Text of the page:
So what is all the fuss about? I read about Wunderlist in Writing Magazine recently and I had to check it out. It’s one of several Time/Project Management programmes that were reviewed and one of the main appeals of this programme was that is was FREE.
It takes a few minutes to download and the Tutorial Screen is the start point for the user. It gives simple instructions to get the user underway – and I did it relatively quickly. Clicking on ‘Add List’ at bottom right gives the user a space in the menu above to type in a Task; i.e. Short Stories.
We’ll suggest here that the user has produced a general Menu of Tasks. The next stage is to select a particular Task and compile a breakdown. When the Task is selected (in this case Short Stories), it produces a screen with the Task name shown at the top – below is a place to to type in the breakdown (where there is a clock and ‘add your text here’). The user types in the first part or breakdown of the Task and then presses the Return key. Another line opens to produce the next entry and so on.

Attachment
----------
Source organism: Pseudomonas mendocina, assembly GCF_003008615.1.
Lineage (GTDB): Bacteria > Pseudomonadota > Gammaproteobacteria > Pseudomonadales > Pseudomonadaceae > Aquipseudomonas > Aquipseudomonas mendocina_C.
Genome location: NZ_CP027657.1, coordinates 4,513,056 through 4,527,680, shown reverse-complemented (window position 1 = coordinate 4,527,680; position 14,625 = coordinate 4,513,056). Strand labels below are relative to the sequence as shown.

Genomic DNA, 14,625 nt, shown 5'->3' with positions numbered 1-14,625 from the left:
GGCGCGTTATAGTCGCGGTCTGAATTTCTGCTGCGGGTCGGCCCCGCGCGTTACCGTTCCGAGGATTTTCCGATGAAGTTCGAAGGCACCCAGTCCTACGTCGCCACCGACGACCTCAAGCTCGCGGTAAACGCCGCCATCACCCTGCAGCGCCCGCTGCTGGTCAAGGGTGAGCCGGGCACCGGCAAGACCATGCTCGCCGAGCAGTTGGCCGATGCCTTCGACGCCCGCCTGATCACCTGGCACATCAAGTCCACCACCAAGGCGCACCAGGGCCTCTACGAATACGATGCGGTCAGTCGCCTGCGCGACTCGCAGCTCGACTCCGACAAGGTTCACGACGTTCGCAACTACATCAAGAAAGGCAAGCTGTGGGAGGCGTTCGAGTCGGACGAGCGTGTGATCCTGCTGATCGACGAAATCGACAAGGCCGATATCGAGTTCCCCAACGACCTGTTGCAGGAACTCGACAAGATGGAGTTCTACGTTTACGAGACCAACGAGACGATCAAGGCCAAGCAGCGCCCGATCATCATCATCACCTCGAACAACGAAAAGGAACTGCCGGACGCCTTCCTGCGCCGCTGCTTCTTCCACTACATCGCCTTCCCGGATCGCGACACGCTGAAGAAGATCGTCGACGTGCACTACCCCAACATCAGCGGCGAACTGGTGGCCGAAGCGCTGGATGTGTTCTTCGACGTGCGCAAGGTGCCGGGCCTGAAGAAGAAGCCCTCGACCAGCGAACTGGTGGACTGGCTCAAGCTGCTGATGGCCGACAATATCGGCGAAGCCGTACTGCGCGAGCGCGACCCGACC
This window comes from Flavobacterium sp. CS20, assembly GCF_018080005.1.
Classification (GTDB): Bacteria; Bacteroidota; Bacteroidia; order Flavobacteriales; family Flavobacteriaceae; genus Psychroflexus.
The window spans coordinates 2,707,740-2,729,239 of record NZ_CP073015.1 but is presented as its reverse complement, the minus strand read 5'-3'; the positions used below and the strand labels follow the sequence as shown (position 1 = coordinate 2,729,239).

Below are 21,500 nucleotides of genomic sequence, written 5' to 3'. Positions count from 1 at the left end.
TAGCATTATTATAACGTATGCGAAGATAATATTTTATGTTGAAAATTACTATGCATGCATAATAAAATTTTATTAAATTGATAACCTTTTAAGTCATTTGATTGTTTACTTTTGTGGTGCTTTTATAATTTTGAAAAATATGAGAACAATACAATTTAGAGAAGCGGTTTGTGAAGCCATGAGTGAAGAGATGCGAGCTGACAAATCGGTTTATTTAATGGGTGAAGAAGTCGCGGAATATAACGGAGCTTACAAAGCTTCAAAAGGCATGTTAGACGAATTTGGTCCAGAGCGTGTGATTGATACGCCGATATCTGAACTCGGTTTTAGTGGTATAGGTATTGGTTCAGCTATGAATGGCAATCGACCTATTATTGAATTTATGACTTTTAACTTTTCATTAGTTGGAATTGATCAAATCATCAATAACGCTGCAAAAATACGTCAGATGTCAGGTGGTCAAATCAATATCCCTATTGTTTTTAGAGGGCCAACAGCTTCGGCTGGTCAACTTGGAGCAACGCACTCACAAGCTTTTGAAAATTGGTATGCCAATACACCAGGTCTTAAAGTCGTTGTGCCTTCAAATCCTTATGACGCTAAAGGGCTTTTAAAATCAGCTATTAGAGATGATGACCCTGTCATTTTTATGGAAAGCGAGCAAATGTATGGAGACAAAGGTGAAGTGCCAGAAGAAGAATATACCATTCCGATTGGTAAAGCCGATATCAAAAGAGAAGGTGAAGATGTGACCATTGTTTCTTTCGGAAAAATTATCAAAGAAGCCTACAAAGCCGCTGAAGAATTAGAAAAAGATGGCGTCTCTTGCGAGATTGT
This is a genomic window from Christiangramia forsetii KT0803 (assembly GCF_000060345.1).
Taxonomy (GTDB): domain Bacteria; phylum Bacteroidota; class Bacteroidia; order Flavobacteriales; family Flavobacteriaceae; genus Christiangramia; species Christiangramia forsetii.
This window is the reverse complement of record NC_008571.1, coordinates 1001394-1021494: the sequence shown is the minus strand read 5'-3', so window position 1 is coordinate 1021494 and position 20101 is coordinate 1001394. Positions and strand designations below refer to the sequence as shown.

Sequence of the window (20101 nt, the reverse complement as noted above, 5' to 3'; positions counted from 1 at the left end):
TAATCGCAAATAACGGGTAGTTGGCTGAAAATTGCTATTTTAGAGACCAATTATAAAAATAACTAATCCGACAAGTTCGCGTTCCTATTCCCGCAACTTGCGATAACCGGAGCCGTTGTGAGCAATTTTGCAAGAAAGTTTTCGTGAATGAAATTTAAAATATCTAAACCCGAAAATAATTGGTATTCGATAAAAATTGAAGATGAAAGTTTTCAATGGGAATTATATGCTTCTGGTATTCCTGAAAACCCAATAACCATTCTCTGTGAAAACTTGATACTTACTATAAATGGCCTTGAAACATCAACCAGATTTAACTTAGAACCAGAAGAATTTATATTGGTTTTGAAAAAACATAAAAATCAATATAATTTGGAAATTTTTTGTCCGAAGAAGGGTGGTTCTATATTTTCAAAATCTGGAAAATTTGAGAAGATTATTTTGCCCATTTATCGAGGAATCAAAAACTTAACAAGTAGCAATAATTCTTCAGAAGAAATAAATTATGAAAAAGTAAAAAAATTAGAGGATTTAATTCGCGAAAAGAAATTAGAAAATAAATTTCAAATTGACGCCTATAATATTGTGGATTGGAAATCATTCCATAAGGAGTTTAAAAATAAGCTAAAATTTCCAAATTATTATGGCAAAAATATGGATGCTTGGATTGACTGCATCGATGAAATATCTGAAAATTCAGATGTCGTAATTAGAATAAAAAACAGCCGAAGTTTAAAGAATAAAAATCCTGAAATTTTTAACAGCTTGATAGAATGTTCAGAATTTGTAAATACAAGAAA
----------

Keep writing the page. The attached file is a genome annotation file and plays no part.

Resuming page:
On each part of the Task if the cursor is hovered over the right hand end of the line it brings into view a ‘clock’ a ‘list’ and an ‘x’.
Clicking on the clock produces a calendar so that the user can select a target date for completion if desired. Once chosen it is shown as the date in figures to act as a reminder.
Clicking on the ‘list’ takes the user to another screen where much more detail can be listed. As seen below. When detail has been made for a particular task the ‘list’ symbol remains opposite the task to remind you there is more written.
Clicking on the ‘x’ not surprisingly gives the option to delete the task. Enough said there I think.
Clicking on an individual part of a Task (or in this case the title of the particular Short Story), produces another screen. Here the user can list as much detail as required. In my Short Stories listings, not surprisingly I’m using this for each synopsis.
I will be using Wunderlist from now on to replace my previous method which was the useful, but restrictive ‘post-it notes’ of Windows 7′. The post-it notes idea was good as a memory-jogger but detail still had to be written elsewhere. With Wunderlist everything is in one place, located, edited or worked on one step at a time.
I’m using the system mainly for my writing but also for my other Tasks. Once it’s been played around with for a short while it really is easy to use and adapt. There are options to register online and synchronise the list to an application you may have, like iPad, Android device etc. Personally I have no intention of putting the synchronisation into practise because I’ll be content to use it as a standalone.